Latin American left reacts to release of FARC captives

Latin American leftists expressed satisfaction at the release of 15 people held captive by the Revolutionary Armed Forces of Colombia (FARC)—including French-Colombian ex-presidential candidate Ingrid Betancourt and three US military contractors—in a Colombian military operation July 2. “Out of a basically humanist sentiment, we rejoiced at the news,” former Cuban president Fidel Castro Ruz wrote in an article dated on July 3. “The civilians should have never been kidnapped, neither should the soldiers have been kept prisoner in the conditions of the jungle. These were objectively cruel actions. No revolutionary purpose could justify it.” (“Reflections by Comrade Fidel,” July 3)

On July 3 Venezuelan president Hugo Chávez Frias announced he had called Colombian president Álvaro Uribe the night before to congratulate him on the operation. Chávez said “we are still ready to help until the last hostage of the Colombian guerrillas is released, and to achieve peace, a full peace in Colombia.” He noted that on June 8 he had called on the FARC to release all the captives. “I even said [to the FARC leaders] that if I were a guerrilla, I wouldn’t kidnap anyone… [I]t’s no longer the time for guerrilla fronts, it’s the time for surges of the peoples.” (La Jornada, July 4 from AFP, DPA, PL, Reuters)

The likely Republican candidate for US president in November, Senator John McCain (R-AZ), also cited Chávez’s June 8 call to the FARC. He hoped the guerrillas would follow Chávez’s advice, he told reporters on July 2 before ending a 24-hour visit to Colombia. (LJ, July 3 from AFP, DPA, Reuters)

But mainstream media in Europe raised questions about the operation after a July 4 report on Radio Suisse Romande (RSR) charged that the rebels had been paid a $20 million ransom and that the release was “a masquerade.” Attributing the report to “a reliable source, tested many times over the past 20 years,” RSR, which is operated by Swiss public radio, said the US was behind the transaction; it also claimed that the three US contractors were agents of the Federal Bureau of Investigation (FBI). (RSR, July 4) Betancourt told France-3 television she was sure the guerrillas weren’t play-acting, but if there was a ransom: “Good, if it’s true; so much the better. I mean, why not?” (RSR, July 5)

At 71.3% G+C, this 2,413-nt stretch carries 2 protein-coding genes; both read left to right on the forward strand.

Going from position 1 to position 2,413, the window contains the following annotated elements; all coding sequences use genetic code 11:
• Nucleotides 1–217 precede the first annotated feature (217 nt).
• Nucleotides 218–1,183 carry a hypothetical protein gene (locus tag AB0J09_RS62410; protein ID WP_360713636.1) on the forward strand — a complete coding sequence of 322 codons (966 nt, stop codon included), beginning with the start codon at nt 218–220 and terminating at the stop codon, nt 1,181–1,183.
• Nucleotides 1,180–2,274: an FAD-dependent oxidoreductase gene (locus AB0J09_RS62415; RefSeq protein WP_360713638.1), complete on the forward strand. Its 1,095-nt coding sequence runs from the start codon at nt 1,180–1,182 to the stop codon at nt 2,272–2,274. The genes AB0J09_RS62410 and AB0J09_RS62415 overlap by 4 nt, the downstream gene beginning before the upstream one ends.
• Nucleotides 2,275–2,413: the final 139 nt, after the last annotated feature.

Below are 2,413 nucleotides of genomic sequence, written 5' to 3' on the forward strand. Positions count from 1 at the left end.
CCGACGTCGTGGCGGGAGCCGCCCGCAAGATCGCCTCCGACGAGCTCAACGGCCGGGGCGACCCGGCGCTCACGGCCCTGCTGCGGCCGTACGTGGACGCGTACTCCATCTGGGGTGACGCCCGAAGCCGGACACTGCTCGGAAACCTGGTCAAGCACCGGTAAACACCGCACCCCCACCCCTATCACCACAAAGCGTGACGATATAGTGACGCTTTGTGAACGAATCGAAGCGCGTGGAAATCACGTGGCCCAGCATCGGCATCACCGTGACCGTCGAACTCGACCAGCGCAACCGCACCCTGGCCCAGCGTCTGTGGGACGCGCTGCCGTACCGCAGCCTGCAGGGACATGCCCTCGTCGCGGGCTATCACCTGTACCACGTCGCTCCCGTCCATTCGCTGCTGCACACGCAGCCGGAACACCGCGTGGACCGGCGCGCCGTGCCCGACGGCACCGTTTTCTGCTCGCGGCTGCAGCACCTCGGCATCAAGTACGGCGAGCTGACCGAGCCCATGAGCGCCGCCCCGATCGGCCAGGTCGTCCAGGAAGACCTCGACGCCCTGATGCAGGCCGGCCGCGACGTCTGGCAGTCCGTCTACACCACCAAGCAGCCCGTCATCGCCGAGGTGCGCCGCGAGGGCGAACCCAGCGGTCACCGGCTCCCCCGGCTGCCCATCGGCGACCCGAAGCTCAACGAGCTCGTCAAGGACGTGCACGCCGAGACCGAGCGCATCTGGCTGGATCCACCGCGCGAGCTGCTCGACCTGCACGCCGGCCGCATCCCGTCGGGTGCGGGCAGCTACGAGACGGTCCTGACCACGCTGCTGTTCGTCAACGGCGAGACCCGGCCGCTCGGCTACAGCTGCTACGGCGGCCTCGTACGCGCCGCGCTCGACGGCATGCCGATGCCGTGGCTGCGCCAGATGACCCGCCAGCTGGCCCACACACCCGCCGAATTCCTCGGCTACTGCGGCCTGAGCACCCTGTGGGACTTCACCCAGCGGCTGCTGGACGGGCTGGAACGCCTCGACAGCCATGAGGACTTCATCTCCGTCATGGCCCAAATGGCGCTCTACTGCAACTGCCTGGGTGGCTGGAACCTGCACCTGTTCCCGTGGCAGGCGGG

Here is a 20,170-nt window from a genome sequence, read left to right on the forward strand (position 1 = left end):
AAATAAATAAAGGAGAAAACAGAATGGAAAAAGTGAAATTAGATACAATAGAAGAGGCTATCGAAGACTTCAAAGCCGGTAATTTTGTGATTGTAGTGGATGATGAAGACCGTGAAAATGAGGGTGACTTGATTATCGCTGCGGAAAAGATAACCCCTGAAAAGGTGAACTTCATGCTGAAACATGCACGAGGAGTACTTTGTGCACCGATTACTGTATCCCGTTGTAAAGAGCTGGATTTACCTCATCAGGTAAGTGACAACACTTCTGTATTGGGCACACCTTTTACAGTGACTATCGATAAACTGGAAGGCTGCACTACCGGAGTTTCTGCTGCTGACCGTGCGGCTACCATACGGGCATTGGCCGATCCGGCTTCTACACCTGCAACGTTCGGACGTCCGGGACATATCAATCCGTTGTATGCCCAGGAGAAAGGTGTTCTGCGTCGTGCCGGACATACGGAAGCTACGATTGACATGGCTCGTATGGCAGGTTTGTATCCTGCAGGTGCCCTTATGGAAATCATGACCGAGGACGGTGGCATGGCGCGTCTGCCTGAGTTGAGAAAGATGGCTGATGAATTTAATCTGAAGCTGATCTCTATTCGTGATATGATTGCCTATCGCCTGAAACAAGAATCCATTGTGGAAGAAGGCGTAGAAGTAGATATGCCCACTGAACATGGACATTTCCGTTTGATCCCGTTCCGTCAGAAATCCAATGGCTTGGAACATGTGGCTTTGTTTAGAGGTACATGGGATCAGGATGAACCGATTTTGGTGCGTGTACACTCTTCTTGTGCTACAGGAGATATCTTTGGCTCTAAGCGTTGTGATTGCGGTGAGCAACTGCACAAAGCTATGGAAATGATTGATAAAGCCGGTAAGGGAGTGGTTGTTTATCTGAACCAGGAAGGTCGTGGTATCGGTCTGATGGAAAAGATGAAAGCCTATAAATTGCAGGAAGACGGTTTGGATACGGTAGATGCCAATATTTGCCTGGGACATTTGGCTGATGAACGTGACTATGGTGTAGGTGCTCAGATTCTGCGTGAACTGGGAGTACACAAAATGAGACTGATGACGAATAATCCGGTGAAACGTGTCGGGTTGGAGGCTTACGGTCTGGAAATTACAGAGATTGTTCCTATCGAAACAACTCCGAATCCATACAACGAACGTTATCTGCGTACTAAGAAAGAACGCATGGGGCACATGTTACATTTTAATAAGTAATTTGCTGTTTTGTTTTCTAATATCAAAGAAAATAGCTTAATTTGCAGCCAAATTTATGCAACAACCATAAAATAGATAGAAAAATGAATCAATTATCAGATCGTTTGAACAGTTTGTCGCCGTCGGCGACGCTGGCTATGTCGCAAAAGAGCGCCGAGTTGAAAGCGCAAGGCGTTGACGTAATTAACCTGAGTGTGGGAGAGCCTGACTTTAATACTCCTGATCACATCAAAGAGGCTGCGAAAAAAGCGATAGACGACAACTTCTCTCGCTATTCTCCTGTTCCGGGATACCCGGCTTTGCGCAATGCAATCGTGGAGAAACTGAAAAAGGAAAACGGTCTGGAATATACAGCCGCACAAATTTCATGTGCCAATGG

From Weekly News Update on the Americas, June 29

See our last post on Colombia.

  1. Fidel to FARC: release hostages, keep your guns
    From Prensa Latina, July 7:

    Cuban Revolution leader Fidel Castro stated that he will never support the pax romana that the empire tries to impose on Latin America.

    In his Cubadebate website article entitled “Pax Romana,” Fidel Castro referred to the situation in Colombia.

    “I have expressed, very clearly,” he noted, “our position in favor of peace in Colombia; but, we are neither in favor of foreign military intervention nor of the policy of force that the United States intends to impose at all costs on that long-suffering and industrious people.”

    “I have honestly and strongly criticized the objectively cruel methods of kidnapping and retaining prisoners under the conditions of the jungle. But I am not suggesting that anyone laid down their arms, when everyone who did so in the last 50 years did not survive to see peace,” the Cuban leader wrote [a reference to the extermination of the Unión Patriotico in the ’90s].

    “If I dared suggest anything to the FARC guerrillas that would simply be that they declare, by any means possible to the International Red Cross, their willingness to release the hostages and prisoners they are still holding, without any precondition. I do not intend to be heard; it is simply my duty to say what I think. Anything else would only serve to reward disloyalty and treason.”